Archives

  • 2018-07
  • 2019-04
  • 2019-05
  • 2019-06
  • 2019-07
  • 2019-08
  • 2019-09
  • 2019-10
  • 2019-11
  • 2019-12
  • 2020-01
  • 2020-02
  • 2020-03
  • 2020-04
  • 2020-05
  • 2020-06
  • 2020-07
  • 2020-08
  • 2020-09
  • 2020-10
  • 2020-11
  • 2020-12
  • 2021-01
  • 2021-02
  • 2021-03
  • 2021-04
  • 2021-05
  • 2021-06
  • 2021-07
  • 2021-08
  • 2021-09
  • 2021-10
  • 2021-11
  • 2021-12
  • 2022-01
  • 2022-02
  • 2022-03
  • 2022-04
  • 2022-05
  • 2022-06
  • 2022-07
  • 2022-08
  • 2022-09
  • 2022-10
  • 2022-11
  • 2022-12
  • 2023-01
  • 2023-02
  • 2023-03
  • 2023-04
  • 2023-05
  • 2023-06
  • 2023-07
  • 2023-08
  • 2023-09
  • 2023-10
  • 2023-11
  • 2023-12
  • 2024-01
  • 2024-02
  • 2024-03
  • 2024-04
  • 2024-05
  • br Material and methods br

    2019-07-01


    Material and methods
    Results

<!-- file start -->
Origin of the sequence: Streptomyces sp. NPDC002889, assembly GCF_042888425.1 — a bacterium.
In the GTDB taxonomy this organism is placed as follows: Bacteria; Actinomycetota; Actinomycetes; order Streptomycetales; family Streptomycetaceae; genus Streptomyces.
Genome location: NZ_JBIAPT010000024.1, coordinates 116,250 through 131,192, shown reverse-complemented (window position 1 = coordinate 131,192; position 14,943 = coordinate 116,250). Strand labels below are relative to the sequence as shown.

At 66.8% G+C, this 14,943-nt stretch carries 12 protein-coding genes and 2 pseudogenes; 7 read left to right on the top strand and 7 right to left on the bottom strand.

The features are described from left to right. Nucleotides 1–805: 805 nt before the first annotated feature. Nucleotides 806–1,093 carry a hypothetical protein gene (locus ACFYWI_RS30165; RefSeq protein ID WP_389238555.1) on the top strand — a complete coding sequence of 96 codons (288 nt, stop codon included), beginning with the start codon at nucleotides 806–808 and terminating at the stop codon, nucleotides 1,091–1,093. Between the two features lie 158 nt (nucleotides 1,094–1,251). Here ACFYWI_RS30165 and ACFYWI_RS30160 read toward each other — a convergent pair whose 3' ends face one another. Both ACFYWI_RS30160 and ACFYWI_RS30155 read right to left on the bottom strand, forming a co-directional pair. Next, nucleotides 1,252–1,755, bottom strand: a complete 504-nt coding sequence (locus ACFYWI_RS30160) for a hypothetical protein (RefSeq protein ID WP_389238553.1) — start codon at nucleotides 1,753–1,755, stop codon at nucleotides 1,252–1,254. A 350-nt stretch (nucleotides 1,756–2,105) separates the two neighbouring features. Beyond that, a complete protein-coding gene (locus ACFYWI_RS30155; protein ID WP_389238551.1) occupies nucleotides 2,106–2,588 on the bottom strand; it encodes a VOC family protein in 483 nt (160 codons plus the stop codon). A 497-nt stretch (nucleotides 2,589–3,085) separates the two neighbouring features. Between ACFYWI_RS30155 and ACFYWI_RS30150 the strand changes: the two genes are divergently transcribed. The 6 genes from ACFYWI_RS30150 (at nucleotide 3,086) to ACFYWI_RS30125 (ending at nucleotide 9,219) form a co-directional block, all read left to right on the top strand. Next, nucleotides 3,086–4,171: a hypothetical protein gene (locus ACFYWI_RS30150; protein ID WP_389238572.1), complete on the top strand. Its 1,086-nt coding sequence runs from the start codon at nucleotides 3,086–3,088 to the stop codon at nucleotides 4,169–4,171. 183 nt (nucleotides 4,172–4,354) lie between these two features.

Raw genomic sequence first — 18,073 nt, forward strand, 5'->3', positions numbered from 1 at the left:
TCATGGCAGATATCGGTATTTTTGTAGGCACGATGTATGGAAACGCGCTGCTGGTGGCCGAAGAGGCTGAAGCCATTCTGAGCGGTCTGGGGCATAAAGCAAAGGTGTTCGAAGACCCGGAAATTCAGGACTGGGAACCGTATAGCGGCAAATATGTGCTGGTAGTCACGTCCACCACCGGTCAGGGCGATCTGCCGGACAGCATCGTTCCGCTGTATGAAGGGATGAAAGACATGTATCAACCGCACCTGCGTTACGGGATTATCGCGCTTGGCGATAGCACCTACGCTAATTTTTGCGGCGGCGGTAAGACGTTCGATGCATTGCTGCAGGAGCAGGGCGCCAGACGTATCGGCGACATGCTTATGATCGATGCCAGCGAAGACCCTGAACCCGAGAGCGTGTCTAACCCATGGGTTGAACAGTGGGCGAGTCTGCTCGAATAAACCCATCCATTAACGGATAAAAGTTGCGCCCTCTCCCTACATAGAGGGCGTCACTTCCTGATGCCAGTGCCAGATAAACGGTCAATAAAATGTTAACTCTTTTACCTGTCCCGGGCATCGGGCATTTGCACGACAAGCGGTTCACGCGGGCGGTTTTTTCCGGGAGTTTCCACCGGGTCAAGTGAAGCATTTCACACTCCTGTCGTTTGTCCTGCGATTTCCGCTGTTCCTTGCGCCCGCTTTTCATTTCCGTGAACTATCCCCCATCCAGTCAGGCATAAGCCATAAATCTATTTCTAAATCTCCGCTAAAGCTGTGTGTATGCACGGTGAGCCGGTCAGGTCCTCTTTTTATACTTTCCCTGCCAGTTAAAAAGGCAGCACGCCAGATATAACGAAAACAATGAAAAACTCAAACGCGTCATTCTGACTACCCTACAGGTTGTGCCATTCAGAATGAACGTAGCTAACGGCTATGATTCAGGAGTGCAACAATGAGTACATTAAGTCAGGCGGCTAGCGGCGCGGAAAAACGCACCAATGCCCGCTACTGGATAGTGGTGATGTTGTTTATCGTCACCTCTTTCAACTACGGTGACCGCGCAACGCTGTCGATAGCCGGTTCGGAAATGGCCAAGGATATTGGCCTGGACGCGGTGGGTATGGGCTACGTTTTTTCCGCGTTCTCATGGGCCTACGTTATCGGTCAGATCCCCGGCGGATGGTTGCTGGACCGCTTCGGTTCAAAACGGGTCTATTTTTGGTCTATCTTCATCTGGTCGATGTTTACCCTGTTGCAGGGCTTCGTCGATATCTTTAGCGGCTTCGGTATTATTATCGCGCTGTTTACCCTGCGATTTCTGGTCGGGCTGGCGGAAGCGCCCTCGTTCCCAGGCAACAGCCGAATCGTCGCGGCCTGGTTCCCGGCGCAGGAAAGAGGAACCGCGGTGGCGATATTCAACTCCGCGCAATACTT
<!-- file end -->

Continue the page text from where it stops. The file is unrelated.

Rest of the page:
Discussion ES-SCLC is a disease with poor prognosis. Treatment outcome has not improved significantly during the last decades despite great efforts have been made. Maintenance therapy has been tried in several clinical trials with the aim to prevent the onset of recurrence and prolong survival. However, maintenance and/or consolidation using chemotherapy, cytokines and other biological agents failed to improve ES-SCLC outcomes [5]. Molecularly targeted drugs have been used as maintenance therapy in ES-SCLC in recent years, but most of them did not improve the OS of ES-SCLC patients, such as sorafenib, vandetanib, and imatinib [26–28]. Therefore, new therapeutic strategies are urgently needed to improve the outcome of this disease. Immune escape in SCLC patients is closely associated with the recurrence of the disease, and may contribute to poor patient survival [6,7,12–14]. Cancer pyk2 inhibitor employ multiple mechanisms to evade an immune response [29–31], and thus CIT with only one type of immune cells is unlikely to achieve an optimal anticancer effect. In our previous study, CIT as maintenance therapy with the combination of NK, γδT and CIK cells has exhibited a synergistic anticancer effect and improved the outcome of SCLC patients, especially in ES-SCLC patients. The present study, with more patients enrolled and longer follow-up time, further confirmed the efficacy and safety of combined CIT as maintenance therapy for ES-SCLC patients. Thus, CIT may be a novel treatment for ES-SCLC patients who respond to first-line therapy, and can provide a novel strategy for the devastating disease. ES-SCLC is a highly malignant tumor associated with short survival and limited chemotherapy regimens, and hence there are fewer confounding factors for OS. In our study, OS was significantly longer after CIT in ES-SCLC patients. There are several possible reasons for the prolonged survival observed. Cancer stem cells (CSCs) have been reported to be responsible for cancer progression, metastasis, and the development of drug resistance [32,33]. They have also been shown to be susceptible to immunocyte-mediated toxicity, suggesting that CIT may be useful in eliminating minimal residual disease and thus reduce cancer recurrence [34–36]. Prolonged PFS and lower risk of recurrence (HR = 0.489) might be responsible for longer OS of ES-SCLC patients in the CIT group. But one study exploring the relationship between PFS and OS in SCLC patients found no significant relationship between them [37], suggesting that OS might be affected by other factors, such as second or third-line therapy. It has been reported that patients who received cancer vaccines responded better to subsequent chemotherapy than those who did not, suggesting that immunotherapy might sensitize cancer cells to cytotoxic drugs [38,39]. Indeed, patients with CIT tended to have higher CBR than the control in our study, although the difference was not significant, indicating that CIT might enhance the sensitivity of recurrent SCLC to second-line chemotherapy. It is noteworthy that only half of the patients in the control group received second-line chemotherapy, but most of the patients in the CIT group received second-line chemotherapy. The main reason why half of the patients in the control group didn\'t receive second-line chemotherapy was the low performance status. Only a very small number of patients didn\'t receive second-line chemotherapy because they refused further treatment. Therefore, CIT might improve the quality of life of cancer patients, so that more patients have the opportunity to receive second-line chemotherapy after CIT maintenance therapy. This might be another reason that CIT could prolong OS. The underlying mechanism needs to be further explored. Potential factors influencing the outcome of CIT were also evaluated in this study. Using a multivariate analysis, we found that sex, age, smoking history, ECOG performance status, chemotherapy course, radiotherapy and response to induction chemotherapy were not related to the efficacy of treatment. Patients receiving longer CIT course had longer PFS and OS. Both PFS and OS in patients who received more than 3 cycles of CIT was significantly longer than that of patients who received less than 3 cycles of CIT. OS was consistent with our previous report. In our previous study, PFS tended to be longer in patients who received more than 3 CIT cycles, but the different was not statistically significant. The difference between the two studies may be due to the different sample size and follow-up time. Besides, some patients with early stage SCLC were included in the previous study. One study demonstrated that NSCLC patients who received more than 7 cycles of CIK cell treatment had a significantly better prognosis than those who received fewer cycles [40]. Taken together, our findings and those of a previous report [40] suggest that a longer CIT course improved patient outcome. However, the optimal number of treatment cycle and the length of treatment course are yet to be determined. Even though the characteristics of the patients in these subgroups were well balanced, some patients stopped CIT treatment in the short course group because of disease progression. Therefore, the shorter PFS and OS might be affected not only by fewer CIT cycles, but also by other factors, such as the worse disease status in this subgroup of patients.